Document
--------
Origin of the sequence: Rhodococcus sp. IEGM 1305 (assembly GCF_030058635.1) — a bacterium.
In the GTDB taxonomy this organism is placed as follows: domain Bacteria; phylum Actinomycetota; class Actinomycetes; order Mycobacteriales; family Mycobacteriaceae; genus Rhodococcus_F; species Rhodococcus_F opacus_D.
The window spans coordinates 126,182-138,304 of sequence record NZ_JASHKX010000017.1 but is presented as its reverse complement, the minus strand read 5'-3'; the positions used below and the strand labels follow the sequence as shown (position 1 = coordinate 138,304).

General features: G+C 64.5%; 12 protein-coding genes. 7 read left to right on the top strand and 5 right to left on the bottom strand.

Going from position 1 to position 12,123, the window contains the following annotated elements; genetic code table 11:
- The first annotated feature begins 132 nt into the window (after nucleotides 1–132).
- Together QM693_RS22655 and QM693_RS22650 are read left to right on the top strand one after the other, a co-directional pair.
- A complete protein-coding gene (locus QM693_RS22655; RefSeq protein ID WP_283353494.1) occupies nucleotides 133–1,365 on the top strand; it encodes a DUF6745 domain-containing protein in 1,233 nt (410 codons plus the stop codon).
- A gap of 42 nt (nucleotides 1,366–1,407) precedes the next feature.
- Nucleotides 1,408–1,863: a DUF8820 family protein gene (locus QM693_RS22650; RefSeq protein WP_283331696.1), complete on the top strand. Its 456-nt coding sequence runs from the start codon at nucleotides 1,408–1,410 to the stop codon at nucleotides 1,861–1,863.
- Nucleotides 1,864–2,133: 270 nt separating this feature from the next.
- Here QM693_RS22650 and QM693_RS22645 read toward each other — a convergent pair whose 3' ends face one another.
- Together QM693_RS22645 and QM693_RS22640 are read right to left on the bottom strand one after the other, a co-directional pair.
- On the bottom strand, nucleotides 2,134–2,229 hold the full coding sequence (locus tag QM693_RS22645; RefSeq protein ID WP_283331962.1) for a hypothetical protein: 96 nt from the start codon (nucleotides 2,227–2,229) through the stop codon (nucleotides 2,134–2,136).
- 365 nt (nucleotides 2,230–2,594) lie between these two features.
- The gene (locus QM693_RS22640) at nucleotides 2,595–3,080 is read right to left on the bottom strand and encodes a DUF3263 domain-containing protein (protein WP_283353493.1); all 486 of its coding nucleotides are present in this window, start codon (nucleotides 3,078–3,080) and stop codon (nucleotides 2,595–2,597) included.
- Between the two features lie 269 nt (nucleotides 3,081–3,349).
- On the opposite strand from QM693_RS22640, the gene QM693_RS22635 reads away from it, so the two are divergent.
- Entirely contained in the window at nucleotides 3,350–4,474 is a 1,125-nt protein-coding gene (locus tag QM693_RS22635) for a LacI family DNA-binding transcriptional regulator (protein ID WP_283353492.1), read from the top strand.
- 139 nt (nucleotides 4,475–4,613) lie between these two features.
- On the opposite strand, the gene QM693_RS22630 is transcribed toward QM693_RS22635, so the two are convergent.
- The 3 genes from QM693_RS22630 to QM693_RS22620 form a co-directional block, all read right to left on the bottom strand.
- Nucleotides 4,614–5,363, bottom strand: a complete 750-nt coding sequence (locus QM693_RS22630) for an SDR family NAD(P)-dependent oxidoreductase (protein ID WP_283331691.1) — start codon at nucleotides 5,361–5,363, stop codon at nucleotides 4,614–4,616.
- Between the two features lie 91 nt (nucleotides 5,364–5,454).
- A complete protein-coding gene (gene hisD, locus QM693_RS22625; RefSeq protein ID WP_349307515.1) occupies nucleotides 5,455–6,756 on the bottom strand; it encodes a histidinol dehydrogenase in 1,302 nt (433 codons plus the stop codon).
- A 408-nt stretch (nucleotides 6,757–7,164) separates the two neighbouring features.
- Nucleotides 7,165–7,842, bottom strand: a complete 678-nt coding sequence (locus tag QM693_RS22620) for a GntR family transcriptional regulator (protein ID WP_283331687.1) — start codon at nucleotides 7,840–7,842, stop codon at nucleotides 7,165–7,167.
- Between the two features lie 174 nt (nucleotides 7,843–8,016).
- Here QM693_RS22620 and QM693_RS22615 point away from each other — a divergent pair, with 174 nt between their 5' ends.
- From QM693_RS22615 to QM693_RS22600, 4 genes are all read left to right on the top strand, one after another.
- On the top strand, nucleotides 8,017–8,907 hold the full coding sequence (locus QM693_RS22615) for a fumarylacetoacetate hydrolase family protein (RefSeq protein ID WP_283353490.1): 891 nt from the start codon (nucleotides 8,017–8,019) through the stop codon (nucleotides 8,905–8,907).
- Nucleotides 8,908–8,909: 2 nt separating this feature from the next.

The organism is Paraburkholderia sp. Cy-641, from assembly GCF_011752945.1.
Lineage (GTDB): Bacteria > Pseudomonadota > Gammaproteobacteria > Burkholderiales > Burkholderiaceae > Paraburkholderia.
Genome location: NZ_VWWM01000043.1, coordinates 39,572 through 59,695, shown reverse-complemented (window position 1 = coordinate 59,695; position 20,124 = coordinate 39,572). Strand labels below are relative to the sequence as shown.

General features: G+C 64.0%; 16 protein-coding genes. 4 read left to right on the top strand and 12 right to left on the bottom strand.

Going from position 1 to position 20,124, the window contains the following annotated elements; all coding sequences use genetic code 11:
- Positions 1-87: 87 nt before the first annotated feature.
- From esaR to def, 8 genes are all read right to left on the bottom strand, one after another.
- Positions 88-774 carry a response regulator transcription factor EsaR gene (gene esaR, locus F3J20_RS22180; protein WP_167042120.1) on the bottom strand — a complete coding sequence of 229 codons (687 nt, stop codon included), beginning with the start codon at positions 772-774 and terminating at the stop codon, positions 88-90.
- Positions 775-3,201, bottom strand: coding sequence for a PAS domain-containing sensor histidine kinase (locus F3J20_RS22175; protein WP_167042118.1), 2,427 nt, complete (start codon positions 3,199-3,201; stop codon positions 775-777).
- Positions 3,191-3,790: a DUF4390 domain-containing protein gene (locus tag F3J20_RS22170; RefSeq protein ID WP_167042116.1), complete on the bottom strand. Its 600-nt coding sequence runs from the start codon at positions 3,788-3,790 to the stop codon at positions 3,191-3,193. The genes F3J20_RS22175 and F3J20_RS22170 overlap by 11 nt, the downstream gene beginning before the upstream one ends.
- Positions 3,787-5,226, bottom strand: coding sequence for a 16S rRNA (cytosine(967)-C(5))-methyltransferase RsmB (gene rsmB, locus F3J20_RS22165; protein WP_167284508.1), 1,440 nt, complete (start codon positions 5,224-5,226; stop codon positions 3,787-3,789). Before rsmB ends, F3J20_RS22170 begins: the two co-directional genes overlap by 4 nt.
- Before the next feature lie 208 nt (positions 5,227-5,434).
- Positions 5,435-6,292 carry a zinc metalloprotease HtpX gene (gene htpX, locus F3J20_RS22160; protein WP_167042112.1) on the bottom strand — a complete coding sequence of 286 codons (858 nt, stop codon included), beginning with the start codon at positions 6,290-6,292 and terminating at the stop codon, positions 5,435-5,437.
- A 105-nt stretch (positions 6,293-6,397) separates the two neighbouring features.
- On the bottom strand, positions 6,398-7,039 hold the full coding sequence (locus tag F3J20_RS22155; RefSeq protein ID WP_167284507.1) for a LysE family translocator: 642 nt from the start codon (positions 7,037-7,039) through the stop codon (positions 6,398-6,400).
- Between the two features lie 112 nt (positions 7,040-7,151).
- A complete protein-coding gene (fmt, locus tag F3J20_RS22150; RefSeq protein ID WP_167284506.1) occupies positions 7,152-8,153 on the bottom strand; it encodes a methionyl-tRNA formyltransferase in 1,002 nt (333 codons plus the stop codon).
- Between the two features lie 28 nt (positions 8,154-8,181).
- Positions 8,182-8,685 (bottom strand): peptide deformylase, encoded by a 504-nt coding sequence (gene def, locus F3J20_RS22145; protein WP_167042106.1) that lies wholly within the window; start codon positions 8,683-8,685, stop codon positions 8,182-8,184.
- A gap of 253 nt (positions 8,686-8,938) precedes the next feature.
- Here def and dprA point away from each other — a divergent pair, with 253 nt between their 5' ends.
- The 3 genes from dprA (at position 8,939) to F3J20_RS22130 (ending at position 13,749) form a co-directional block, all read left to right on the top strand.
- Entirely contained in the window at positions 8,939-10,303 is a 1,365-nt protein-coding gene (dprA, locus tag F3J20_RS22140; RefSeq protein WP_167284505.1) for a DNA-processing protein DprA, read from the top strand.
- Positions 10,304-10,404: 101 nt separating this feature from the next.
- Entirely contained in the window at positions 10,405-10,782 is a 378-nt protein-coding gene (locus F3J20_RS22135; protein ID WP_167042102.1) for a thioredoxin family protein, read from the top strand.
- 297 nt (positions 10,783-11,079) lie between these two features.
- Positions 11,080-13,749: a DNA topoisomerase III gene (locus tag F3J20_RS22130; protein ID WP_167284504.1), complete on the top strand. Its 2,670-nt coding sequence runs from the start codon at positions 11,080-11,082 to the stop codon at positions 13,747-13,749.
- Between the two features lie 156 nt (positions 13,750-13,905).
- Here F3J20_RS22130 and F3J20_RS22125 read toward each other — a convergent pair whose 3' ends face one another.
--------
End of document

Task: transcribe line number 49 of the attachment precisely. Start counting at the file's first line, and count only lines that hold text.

- A complete protein-coding gene (fmt, locus tag F3J20_RS22150; RefSeq protein ID WP_167284506.1) occupies positions 7,152-8,153 on the bottom strand; it encodes a methionyl-tRNA formyltransferase in 1,002 nt (333 codons plus the stop codon).